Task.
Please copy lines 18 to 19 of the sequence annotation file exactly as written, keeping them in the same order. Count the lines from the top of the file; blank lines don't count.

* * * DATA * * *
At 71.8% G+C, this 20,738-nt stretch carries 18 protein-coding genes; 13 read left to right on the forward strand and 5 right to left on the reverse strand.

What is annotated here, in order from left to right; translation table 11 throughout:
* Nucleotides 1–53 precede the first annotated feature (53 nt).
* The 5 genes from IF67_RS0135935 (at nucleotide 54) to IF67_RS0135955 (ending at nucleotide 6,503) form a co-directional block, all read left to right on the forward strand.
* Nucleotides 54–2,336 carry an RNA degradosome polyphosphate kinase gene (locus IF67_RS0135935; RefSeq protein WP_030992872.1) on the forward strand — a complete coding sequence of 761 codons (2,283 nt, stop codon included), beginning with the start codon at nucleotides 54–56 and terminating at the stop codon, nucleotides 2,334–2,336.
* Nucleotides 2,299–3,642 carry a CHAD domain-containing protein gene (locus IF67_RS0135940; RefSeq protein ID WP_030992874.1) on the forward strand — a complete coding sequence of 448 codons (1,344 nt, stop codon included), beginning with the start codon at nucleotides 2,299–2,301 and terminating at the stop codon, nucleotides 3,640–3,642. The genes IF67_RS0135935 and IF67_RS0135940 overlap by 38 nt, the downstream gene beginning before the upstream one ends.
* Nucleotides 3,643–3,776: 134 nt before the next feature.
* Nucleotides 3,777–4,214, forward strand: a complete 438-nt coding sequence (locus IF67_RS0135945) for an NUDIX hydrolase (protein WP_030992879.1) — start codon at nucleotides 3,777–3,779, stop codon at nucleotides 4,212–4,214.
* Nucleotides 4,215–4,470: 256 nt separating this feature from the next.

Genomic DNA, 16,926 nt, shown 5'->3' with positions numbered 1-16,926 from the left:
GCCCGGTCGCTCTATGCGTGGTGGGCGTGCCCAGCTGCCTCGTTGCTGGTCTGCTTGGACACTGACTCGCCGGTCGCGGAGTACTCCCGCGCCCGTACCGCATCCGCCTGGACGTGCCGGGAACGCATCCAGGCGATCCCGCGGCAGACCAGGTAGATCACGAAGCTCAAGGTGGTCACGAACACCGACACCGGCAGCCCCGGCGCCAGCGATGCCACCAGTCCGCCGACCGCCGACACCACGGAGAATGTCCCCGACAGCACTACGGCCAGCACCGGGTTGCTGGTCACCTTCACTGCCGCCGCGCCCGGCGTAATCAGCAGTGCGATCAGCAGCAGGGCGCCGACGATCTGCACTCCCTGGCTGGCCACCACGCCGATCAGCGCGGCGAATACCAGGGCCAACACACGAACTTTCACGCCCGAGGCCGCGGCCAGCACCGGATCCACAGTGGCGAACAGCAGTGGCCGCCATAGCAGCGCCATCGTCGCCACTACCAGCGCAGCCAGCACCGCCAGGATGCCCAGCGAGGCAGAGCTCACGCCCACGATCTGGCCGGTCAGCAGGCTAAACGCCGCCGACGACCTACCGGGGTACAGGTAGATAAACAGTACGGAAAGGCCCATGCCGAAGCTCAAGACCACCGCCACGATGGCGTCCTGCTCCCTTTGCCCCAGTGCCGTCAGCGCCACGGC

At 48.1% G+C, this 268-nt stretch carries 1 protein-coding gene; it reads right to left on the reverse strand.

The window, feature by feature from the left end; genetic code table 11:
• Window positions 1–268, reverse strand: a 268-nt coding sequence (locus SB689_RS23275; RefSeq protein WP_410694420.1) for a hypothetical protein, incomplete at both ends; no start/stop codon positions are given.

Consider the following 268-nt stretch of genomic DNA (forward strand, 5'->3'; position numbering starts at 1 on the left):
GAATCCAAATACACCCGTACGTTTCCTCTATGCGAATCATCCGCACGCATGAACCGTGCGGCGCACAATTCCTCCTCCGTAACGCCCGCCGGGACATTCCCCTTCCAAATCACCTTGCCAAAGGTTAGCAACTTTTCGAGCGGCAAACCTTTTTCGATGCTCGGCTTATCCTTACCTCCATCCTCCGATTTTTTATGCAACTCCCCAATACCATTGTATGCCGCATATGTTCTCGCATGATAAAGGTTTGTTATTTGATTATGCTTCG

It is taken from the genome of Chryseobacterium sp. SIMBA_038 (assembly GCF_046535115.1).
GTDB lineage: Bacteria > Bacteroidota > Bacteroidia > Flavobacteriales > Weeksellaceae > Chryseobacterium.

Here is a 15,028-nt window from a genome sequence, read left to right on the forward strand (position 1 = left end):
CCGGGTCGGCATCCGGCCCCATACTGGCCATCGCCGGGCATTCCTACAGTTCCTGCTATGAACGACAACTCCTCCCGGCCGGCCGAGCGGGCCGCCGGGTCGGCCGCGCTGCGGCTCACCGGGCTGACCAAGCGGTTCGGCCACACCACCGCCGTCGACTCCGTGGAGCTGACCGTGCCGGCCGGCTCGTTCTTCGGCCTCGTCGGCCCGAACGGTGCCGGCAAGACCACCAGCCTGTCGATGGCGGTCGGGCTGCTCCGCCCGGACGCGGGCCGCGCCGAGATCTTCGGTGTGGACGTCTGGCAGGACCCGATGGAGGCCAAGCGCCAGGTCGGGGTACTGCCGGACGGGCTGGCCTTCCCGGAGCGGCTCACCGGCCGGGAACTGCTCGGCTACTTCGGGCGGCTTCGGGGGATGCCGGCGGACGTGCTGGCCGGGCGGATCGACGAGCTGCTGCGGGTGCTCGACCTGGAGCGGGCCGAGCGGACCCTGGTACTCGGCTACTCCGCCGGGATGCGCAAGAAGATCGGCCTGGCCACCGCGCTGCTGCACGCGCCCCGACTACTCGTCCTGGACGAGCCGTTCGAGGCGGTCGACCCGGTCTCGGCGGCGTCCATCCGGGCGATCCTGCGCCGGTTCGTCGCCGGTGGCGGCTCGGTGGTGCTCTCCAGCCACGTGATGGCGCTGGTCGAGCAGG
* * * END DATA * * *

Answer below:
GTDB lineage: Bacteria > Bacteroidota > Bacteroidia > Flavobacteriales > Weeksellaceae > Chryseobacterium.

Here is a 15,028-nt window from a genome sequence, read left to right on the forward strand (position 1 = left end):